World being held up by many hands

The Intersection of Environmental Justice and Social Justice

Dear Sam,

What does sustainability have to do with social justice?



Hi Janet,

Sustainability Sam here! Let’s talk about what makes up sustainability. Most often we think about environmental protection. However it is made up of three pillars; social equity, economic viability, and environmental protection. In other words, people, profit, and planet. The past two months have been especially difficult and telling of the state of social inequity within our community and world at large. Social equity is often pushed to the fringe of conversations surrounding sustainability. 

Sustainability is an important topic as communities grow and evolve. The social equity pillar must be included when discussing sustainability, otherwise the voices of some groups of residents will go unheard and consequently unanswered. When planning for sustainable growth, for instance, conversations need to happen and measures must be taken to offset the effects of limiting the supply of housing or increasing land and housing costs. Without this, marginalized communities get pushed out of resource-rich parts of a city and into areas with fewer community and environmental resources.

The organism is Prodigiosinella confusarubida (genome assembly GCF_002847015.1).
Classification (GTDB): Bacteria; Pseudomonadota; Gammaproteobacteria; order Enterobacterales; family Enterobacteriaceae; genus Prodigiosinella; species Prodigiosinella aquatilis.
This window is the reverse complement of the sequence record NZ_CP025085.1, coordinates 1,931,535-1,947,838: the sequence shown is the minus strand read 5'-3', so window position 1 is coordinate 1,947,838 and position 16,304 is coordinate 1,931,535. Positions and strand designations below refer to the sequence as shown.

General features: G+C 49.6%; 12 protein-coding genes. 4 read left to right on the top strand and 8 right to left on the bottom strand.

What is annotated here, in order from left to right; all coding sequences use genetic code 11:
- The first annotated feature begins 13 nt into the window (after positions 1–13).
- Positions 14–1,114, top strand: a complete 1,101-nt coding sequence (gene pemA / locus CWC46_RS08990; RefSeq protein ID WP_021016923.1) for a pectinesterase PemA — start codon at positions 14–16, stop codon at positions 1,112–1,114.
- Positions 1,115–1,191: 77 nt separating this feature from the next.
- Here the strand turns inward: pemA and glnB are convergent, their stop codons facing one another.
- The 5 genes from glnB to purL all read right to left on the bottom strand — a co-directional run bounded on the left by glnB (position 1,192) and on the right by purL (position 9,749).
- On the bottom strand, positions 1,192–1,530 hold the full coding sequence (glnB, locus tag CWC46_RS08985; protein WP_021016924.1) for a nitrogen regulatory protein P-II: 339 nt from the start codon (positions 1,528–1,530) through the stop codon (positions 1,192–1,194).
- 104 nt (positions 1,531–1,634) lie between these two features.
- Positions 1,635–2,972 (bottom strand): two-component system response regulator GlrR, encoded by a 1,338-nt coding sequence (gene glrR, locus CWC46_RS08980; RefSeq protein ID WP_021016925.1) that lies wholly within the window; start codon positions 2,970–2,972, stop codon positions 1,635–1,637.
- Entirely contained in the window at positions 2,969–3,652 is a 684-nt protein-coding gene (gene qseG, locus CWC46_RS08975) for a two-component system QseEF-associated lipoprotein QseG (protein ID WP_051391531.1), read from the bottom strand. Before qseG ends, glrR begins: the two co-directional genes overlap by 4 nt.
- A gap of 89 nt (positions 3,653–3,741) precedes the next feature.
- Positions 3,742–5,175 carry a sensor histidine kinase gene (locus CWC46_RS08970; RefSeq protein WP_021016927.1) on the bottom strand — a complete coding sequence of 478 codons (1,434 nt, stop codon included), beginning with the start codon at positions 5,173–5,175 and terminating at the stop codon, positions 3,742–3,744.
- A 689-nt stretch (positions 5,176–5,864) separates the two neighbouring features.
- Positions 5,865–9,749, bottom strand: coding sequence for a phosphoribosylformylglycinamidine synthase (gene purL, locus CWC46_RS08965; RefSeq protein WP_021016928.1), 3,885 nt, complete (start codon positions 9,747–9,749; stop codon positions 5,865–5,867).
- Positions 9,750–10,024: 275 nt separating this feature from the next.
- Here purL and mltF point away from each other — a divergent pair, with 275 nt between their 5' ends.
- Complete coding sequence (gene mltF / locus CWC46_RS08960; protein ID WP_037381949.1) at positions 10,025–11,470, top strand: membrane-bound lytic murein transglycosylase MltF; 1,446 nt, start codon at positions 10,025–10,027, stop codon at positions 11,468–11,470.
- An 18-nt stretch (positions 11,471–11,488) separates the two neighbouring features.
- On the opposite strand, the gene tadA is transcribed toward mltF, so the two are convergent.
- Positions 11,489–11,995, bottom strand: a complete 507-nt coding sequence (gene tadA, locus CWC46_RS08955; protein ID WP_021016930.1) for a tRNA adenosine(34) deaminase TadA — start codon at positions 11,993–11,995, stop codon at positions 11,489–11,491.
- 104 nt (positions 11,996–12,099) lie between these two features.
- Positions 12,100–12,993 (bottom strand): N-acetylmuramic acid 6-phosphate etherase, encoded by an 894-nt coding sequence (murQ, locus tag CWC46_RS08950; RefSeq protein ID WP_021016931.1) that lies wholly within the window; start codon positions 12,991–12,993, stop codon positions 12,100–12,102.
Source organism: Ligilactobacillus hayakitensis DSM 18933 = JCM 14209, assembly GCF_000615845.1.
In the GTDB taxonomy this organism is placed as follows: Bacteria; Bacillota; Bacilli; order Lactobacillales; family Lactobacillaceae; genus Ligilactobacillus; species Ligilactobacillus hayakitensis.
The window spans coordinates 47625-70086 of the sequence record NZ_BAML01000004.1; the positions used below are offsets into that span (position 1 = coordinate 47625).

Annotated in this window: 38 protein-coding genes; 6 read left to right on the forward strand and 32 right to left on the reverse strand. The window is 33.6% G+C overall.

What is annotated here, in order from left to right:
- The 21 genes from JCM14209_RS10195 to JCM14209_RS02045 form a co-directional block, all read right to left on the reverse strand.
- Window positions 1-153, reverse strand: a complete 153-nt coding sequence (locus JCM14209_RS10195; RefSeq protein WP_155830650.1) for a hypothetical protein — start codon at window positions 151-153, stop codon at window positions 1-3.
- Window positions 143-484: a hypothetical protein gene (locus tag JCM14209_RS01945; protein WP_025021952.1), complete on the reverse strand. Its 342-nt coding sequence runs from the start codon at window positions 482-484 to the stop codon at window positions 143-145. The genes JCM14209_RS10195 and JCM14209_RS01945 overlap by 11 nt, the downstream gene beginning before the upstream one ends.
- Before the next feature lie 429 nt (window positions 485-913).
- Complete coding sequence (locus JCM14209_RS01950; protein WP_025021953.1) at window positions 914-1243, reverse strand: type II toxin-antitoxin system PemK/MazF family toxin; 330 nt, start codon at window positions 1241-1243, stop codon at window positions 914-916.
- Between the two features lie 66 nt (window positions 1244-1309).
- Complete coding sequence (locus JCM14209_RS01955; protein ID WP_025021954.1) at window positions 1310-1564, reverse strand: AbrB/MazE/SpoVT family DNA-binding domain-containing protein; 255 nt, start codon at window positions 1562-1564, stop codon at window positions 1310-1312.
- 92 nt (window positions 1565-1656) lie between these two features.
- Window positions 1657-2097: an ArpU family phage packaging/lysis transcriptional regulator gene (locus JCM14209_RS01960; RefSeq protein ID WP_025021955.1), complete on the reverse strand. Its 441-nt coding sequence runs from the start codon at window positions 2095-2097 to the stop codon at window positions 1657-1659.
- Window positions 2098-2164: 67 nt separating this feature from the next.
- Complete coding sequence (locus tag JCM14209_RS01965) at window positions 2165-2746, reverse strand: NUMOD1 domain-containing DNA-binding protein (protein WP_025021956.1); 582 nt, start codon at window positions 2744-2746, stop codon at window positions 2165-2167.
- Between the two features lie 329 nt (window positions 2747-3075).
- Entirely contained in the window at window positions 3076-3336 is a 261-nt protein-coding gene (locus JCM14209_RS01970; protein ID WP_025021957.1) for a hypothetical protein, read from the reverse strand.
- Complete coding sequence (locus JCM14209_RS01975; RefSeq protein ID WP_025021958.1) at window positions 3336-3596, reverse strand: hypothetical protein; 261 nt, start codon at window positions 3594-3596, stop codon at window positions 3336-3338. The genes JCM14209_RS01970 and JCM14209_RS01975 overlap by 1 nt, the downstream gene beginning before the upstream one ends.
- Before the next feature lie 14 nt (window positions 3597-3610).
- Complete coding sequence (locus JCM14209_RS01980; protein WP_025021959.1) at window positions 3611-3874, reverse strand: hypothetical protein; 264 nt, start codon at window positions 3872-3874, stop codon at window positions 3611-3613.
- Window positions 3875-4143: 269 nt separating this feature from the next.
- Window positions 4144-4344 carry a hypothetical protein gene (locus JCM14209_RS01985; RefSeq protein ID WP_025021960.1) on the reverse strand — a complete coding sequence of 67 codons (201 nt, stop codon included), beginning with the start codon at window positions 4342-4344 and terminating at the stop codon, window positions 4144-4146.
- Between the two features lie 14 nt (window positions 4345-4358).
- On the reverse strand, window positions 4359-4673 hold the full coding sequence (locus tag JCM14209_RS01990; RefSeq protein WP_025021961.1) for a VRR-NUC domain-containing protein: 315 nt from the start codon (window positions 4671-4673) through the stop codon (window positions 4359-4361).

Historically, the voices not being heard in Minneapolis have been those with disabilities, seniors, Black, Indigenous, People of Color (BIPOC), and residents with financial challenges. As a result,  these communities are found to be disproportionately exposed to pollution and environmental hazards even though they tend to create less pollution as their housing and transportation carbon footprint are often lower. Consider the location of our waste transfer stations and the garbage incinerator in our own city. Or, think about how the inequitable distribution of green spaces and tree canopy create heat islands in some parts of our city. These are examples of environmental racism and they demonstrate how social equity has been left out of or ignored in city planning and sustainability conversations of the past. They illustrate how sustainability and social justice need to go hand-in-hand to create environmental justice.

Sustainability is a global issue that touches all themes of the social justice dialogue that are currently circulating, dialogues that include gender and racial inequality, economic development, food insecurity, and homelessness. As a community, we have been redefining our values surrounding sustainability. We’ve seen that income inequality, racial tension, and lack of community resources are not sustainable and inevitably creates social unrest. As a neighborhood association, Tangletown is taking strides toward education surrounding these issues and will continue to do the work toward protecting the environment and the people within it, throughout greater Minneapolis. 

Here are a few places to start if you would like to learn more about sustainability and environmental justice:


Sustainability Sam